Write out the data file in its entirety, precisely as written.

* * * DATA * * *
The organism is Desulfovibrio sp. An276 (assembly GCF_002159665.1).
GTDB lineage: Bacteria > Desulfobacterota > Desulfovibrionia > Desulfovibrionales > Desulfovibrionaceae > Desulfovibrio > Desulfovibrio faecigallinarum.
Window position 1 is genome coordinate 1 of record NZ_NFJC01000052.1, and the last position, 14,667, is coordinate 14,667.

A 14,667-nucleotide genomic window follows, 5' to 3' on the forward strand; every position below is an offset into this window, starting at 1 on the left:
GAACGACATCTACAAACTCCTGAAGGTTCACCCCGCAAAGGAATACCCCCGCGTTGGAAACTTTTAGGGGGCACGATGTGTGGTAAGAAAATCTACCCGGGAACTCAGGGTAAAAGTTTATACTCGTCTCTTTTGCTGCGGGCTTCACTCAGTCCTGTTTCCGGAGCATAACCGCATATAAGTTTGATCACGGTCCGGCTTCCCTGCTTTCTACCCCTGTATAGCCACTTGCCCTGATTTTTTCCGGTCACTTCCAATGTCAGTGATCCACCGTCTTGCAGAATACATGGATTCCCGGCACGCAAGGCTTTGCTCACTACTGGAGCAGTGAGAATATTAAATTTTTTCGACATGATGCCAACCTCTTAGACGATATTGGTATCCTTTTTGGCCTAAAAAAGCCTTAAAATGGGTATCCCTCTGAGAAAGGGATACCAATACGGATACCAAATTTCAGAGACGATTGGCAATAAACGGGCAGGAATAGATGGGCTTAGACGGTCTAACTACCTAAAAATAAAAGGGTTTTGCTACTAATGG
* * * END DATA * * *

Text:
The organism is Desulfovibrio sp. An276 (assembly GCF_002159665.1).
GTDB lineage: Bacteria > Desulfobacterota > Desulfovibrionia > Desulfovibrionales > Desulfovibrionaceae > Desulfovibrio > Desulfovibrio faecigallinarum.
Window position 1 is genome coordinate 1 of record NZ_NFJC01000052.1, and the last position, 14,667, is coordinate 14,667.

A 14,667-nucleotide genomic window follows, 5' to 3' on the forward strand; every position below is an offset into this window, starting at 1 on the left:
GAACGACATCTACAAACTCCTGAAGGTTCACCCCGCAAAGGAATACCCCCGCGTTGGAAACTTTTAGGGGGCACGATGTGTGGTAAGAAAATCTACCCGGGAACTCAGGGTAAAAGTTTATACTCGTCTCTTTTGCTGCGGGCTTCACTCAGTCCTGTTTCCGGAGCATAACCGCATATAAGTTTGATCACGGTCCGGCTTCCCTGCTTTCTACCCCTGTATAGCCACTTGCCCTGATTTTTTCCGGTCACTTCCAATGTCAGTGATCCACCGTCTTGCAGAATACATGGATTCCCGGCACGCAAGGCTTTGCTCACTACTGGAGCAGTGAGAATATTAAATTTTTTCGACATGATGCCAACCTCTTAGACGATATTGGTATCCTTTTTGGCCTAAAAAAGCCTTAAAATGGGTATCCCTCTGAGAAAGGGATACCAATACGGATACCAAATTTCAGAGACGATTGGCAATAAACGGGCAGGAATAGATGGGCTTAGACGGTCTAACTACCTAAAAATAAAAGGGTTTTGCTACTAATGG